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Crop Science Abstract -

Selection Response Based on Selfed Progenies1


This article in CS

  1. Vol. 25 No. 3, p. 483-488
    Received: Aug 20, 1984

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  1. C. Clark Cockerham and
  2. D. F. Matzinger2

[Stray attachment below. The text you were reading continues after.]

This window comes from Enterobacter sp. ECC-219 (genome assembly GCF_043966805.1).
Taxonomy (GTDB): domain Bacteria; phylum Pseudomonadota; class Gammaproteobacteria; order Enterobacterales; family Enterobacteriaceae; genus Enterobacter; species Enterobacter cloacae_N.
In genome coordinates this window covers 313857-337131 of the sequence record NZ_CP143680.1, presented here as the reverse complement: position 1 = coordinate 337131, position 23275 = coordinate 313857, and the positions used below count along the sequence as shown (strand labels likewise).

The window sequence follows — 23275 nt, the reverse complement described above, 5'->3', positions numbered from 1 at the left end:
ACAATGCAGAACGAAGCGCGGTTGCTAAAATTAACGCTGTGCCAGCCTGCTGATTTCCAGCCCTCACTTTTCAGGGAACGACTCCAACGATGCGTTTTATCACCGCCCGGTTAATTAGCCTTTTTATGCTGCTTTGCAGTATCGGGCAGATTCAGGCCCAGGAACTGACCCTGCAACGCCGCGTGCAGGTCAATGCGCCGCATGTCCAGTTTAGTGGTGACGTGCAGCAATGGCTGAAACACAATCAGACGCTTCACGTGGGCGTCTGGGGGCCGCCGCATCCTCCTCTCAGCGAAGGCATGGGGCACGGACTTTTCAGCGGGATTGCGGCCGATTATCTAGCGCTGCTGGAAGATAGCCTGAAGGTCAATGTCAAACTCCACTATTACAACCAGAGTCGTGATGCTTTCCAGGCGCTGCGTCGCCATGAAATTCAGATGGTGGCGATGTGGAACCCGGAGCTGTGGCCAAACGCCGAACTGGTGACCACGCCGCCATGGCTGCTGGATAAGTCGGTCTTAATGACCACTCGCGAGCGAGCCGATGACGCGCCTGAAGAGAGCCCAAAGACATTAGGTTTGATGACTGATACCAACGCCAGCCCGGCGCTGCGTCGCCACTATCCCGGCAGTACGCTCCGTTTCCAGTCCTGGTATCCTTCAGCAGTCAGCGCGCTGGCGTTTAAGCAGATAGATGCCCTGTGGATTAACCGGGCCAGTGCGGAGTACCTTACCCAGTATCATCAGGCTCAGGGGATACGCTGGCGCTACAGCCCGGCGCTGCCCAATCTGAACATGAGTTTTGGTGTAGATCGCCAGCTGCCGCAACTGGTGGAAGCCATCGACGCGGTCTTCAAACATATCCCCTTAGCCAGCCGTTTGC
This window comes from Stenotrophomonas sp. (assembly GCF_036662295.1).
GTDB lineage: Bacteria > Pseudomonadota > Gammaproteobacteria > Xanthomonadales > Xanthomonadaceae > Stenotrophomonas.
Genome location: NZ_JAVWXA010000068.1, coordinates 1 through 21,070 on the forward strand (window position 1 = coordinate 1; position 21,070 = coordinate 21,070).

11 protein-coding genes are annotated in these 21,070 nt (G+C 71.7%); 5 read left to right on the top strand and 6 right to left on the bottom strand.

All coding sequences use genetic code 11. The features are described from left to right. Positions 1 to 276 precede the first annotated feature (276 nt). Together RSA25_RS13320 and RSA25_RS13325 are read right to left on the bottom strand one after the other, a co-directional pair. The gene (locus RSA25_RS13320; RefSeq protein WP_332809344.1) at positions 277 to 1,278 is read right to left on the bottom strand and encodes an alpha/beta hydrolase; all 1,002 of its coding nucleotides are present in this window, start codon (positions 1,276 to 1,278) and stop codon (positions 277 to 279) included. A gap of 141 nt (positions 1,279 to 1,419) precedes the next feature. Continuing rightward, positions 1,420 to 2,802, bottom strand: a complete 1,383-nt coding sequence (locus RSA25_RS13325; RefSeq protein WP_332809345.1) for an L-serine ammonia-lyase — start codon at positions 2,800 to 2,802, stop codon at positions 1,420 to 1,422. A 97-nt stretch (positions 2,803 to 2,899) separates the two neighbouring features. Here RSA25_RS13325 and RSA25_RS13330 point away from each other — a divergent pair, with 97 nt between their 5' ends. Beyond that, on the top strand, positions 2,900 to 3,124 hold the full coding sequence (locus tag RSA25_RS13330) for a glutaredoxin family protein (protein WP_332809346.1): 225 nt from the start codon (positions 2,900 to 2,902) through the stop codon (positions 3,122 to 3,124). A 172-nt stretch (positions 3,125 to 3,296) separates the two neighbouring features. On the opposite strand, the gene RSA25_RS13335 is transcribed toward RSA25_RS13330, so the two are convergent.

A quantitative genetic modelf or arbitrary numbers of alleles and loci with additive, dominance, and additive by additive epistatle effects was employed. Utilizing descent measures and the genetic components, the selection response from selecting among self-fertilized progenies in generation g, and measuredin selffertilized relatives in generation g', where the last common ancestor was in generation t, was formulated. Permanent response, g' = ∞, led to considerable simplifications. The effect of the number of generations, t, of selfing before testing on the permanent response relative to the response from selecting among homozygotes,t = ∞, was evaluated numerically for a model with two loci, two alleles each. The result varied within a narrow range depending on gene frequencies and effects with a mean relative response of 0.68, 0.83, 0.92, 0.96, 0.98 for t = 1,2,3,4,5, respectively. Selection response based on self-progeny evaluation was also formulated for the outbred performance of the offspring of randomly mated g's. On a per generation basis, the numerical evaluations gave about the same overall picture for t = 1 and t = 2 and less response for t > 2. If time is of no importance, the response generally increased with t, but there are parameter combinations of gene frequencies and effects for which the response is slightly negative. These responses were compared to those from evaluating full-sib progenies from crossing pairs of self progenies, which give exactly the same result for t = 1 and t = 2 on a per generation basis. Self-progeny evaluations generally lead to more selection response than fullsib progenies except for those parameter combinations for which the response is slightly negative, and then it is very small for the full-sib progeny evaluation. Permanent response is slightly less than immediate response for inbred performance, and varies more with gene frequencies and effects when t is small. Permanent response for outbred performancec an be muchl ess than immediate response depending on the additive by additive variance.

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